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Buachaill, Barrister
Category: Law
Satisfied Customers: 10944
Experience:  Barrister 17 years experience
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I have a property that was gifted to me and my brother in equal

Customer Question

I have a property that was gifted to me and my brother in equal half from my mother, in 2005. This is my main residence along with my brother. Are there any tax implications (capital gains tax, inheritence) if i wish to sell my half of the property to my brother (ie. he gets a mortgage to buy my half of the house).

Submitted: 4 years ago.
Category: Law
Expert:  Buachaill replied 4 years ago.

Buachaill :

1. NO, there are no tax implications if you wish to sell your half of the property to your brother. Firstly, in relation to INheritance tax, as seven years has elapsed since your mother gifted half the house to you, the "Potentially Exempt Transfer" has taken effect without any liability to Inheritance Tax. So you are exempt from Inheritance tax. Secondly, in relation to Capital Gains Tax, there is an exception for a person's principal Private Residence. So as this is the house you are living in and it is your principal residence, then your sale of your half to your brother is free to CGT.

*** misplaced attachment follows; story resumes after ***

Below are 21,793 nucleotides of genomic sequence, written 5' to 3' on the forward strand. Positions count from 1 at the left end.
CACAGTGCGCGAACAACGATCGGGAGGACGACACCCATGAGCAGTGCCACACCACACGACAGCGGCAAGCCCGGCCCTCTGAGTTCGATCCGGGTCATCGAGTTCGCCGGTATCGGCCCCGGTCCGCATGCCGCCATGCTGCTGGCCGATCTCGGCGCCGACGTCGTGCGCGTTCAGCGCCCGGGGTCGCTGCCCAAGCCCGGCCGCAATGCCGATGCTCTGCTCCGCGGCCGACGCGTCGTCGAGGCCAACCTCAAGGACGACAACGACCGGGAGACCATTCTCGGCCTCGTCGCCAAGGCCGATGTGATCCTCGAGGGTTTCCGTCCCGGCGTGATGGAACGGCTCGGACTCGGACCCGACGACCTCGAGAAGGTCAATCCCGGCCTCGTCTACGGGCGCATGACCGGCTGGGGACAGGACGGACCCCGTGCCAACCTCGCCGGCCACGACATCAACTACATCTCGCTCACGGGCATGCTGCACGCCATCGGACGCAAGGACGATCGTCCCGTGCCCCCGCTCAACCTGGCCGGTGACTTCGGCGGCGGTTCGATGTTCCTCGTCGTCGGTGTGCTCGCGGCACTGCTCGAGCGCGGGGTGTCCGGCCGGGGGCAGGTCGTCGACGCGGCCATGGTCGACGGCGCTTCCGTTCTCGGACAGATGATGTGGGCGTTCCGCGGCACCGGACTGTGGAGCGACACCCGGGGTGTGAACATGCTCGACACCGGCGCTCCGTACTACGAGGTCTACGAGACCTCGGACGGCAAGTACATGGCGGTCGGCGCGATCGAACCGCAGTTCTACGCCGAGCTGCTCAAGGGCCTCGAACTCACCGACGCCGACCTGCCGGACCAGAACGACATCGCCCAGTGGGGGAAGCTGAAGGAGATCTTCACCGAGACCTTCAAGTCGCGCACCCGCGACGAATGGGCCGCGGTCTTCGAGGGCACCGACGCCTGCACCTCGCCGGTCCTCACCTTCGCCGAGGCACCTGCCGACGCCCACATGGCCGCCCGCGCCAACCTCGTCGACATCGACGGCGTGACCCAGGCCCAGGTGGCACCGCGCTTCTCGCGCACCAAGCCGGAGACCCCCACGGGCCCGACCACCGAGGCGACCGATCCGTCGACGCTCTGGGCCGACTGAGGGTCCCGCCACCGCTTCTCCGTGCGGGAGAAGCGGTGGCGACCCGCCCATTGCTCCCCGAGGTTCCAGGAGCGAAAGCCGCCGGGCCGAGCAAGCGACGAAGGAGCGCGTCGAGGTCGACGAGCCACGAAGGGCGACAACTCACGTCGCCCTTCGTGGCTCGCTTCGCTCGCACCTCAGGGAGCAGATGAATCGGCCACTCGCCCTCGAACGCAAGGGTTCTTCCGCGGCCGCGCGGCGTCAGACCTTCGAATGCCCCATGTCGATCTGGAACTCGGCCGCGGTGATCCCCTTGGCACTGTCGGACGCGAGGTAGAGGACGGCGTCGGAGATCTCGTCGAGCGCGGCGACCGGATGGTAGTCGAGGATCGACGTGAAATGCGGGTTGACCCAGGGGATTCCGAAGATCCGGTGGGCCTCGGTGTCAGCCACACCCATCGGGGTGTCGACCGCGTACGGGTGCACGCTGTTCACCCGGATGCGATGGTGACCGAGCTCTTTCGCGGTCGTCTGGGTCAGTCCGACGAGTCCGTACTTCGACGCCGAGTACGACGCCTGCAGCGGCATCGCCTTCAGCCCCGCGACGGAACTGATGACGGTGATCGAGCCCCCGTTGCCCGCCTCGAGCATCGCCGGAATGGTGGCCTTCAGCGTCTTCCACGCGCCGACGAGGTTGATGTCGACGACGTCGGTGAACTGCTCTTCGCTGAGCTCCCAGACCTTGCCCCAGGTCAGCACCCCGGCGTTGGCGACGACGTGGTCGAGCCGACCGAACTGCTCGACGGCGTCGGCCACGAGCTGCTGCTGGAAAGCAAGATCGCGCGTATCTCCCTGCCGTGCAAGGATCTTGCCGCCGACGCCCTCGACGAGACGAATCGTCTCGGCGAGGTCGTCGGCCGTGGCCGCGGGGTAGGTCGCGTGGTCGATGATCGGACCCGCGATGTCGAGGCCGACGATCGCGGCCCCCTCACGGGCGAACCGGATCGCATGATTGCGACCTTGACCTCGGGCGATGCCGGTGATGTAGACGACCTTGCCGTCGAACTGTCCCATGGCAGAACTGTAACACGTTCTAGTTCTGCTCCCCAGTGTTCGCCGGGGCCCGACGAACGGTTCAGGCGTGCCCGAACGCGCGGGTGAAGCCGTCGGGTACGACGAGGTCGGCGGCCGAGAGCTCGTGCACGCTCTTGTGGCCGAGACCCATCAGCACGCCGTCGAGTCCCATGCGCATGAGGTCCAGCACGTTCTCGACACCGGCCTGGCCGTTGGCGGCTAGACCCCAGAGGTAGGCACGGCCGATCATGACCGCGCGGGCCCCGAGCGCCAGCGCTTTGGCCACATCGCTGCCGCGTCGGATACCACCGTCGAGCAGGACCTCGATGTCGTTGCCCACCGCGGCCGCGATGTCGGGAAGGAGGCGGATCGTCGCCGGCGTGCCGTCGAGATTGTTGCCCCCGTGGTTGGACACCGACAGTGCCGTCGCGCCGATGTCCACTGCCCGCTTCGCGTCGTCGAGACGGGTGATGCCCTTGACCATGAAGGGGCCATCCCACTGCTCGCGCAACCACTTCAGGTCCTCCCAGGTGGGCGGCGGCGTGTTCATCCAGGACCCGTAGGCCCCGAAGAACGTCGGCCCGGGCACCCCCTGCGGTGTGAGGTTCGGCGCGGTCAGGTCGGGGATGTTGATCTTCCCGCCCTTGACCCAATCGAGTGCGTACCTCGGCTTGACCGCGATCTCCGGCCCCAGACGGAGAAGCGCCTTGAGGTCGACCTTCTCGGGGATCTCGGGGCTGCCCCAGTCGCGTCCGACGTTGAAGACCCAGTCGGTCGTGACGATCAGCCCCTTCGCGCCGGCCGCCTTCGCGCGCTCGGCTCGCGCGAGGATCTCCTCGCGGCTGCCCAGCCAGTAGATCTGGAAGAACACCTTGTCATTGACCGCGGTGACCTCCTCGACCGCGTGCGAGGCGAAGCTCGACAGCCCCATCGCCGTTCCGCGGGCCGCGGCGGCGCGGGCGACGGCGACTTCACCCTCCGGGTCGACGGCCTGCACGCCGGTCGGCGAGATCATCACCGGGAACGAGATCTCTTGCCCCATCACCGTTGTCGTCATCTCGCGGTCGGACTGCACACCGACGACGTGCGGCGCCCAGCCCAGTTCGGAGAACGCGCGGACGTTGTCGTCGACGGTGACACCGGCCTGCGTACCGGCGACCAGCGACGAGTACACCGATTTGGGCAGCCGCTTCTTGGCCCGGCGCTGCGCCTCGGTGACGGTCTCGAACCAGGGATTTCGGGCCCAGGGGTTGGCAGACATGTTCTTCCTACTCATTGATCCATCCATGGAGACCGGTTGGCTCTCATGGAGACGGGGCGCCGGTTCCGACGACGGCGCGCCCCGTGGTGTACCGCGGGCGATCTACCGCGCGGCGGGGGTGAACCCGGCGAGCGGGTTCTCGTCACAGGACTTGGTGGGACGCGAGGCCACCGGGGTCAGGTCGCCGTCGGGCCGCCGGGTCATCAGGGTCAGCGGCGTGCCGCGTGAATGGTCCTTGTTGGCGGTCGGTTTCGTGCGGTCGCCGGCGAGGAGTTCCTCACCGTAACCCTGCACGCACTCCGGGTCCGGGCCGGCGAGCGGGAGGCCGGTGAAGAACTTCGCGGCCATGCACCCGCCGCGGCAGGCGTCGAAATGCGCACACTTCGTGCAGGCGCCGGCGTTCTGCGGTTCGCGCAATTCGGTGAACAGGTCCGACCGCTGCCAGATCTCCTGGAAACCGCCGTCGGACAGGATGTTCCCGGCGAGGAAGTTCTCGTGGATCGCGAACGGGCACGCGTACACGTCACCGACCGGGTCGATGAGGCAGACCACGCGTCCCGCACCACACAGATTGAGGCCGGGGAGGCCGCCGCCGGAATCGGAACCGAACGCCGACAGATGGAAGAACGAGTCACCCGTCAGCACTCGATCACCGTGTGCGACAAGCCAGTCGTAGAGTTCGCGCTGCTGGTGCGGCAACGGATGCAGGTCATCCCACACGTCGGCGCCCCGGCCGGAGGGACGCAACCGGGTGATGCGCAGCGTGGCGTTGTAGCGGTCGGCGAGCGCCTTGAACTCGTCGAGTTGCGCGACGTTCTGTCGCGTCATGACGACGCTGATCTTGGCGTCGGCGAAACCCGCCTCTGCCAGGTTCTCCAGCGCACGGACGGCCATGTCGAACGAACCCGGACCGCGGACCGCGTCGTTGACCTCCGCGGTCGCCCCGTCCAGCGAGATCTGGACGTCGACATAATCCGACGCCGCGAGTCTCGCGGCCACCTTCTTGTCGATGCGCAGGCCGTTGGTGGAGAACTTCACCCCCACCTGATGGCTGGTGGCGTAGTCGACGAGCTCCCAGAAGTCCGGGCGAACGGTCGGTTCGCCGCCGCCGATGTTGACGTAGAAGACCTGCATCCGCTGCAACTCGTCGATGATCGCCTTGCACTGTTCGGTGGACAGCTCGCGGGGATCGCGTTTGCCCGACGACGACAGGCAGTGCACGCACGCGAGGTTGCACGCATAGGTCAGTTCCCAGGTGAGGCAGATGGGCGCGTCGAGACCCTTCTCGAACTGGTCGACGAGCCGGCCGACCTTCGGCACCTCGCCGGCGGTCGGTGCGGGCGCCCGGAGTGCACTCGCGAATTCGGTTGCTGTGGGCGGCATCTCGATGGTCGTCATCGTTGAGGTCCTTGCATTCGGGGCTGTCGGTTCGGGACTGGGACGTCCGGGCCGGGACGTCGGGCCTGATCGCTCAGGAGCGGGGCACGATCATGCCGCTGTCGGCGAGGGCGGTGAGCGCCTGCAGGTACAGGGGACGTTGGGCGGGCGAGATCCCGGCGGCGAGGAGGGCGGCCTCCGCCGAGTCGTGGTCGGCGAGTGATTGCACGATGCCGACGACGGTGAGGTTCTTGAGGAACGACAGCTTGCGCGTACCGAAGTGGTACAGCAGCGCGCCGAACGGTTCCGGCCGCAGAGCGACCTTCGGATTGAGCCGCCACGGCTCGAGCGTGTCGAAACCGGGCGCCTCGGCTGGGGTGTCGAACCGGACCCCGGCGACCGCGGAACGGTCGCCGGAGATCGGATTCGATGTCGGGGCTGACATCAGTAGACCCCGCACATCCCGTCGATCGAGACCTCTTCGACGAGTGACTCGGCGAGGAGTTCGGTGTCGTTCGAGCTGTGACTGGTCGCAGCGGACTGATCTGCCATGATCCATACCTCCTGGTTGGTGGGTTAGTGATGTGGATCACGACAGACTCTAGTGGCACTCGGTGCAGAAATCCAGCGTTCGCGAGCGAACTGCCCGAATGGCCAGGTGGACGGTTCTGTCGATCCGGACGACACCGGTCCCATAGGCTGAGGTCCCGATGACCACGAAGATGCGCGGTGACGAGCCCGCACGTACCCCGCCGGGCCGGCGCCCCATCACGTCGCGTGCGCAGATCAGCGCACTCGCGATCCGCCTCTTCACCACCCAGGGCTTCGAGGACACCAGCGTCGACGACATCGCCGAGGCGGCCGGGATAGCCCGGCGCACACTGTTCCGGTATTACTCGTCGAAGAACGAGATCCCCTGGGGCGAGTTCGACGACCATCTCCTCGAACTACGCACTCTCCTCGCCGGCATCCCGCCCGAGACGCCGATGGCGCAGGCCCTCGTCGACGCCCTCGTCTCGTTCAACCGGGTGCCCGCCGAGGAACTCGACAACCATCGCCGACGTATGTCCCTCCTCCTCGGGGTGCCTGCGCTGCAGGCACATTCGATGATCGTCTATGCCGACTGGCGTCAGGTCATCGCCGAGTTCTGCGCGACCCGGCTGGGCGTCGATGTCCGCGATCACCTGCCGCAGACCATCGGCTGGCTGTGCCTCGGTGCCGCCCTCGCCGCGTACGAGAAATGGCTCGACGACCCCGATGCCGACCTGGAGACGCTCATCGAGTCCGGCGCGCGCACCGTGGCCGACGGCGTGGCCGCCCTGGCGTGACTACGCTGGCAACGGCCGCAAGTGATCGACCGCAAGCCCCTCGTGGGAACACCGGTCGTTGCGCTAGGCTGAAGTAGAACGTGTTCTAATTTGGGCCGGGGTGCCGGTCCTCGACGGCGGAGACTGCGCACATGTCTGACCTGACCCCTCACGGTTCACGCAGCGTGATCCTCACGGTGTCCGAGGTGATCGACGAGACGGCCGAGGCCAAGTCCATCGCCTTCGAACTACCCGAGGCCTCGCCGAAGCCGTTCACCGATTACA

JACUSTOMER-wfus1kwu- :

Does anything need to happen requiring a solicitor or can my brother just go straight to a mortgage lender for organising buy out of my half of the property?

JACUSTOMER-wfus1kwu- :

And do i need to declare anything to inland revenue even if i am exempt from the taxes?

Expert:  Buachaill replied 4 years ago.
2. Firstly, you will need to see a solicitor to carry out a conveyance of the property between you and your brother. All contracts for the sale of property must be in writing to be valid. So it is not sufficient for yourself and your brother simply to agree things verbally between yourselves. Secondly, and your solicitor will explain this to you, there is no requirement that you fill in a Revenue form when you are claiming relief from CGT on the basis that the property is your Principal Private Residence. You simply claim the relief and do not fill in a CGT return.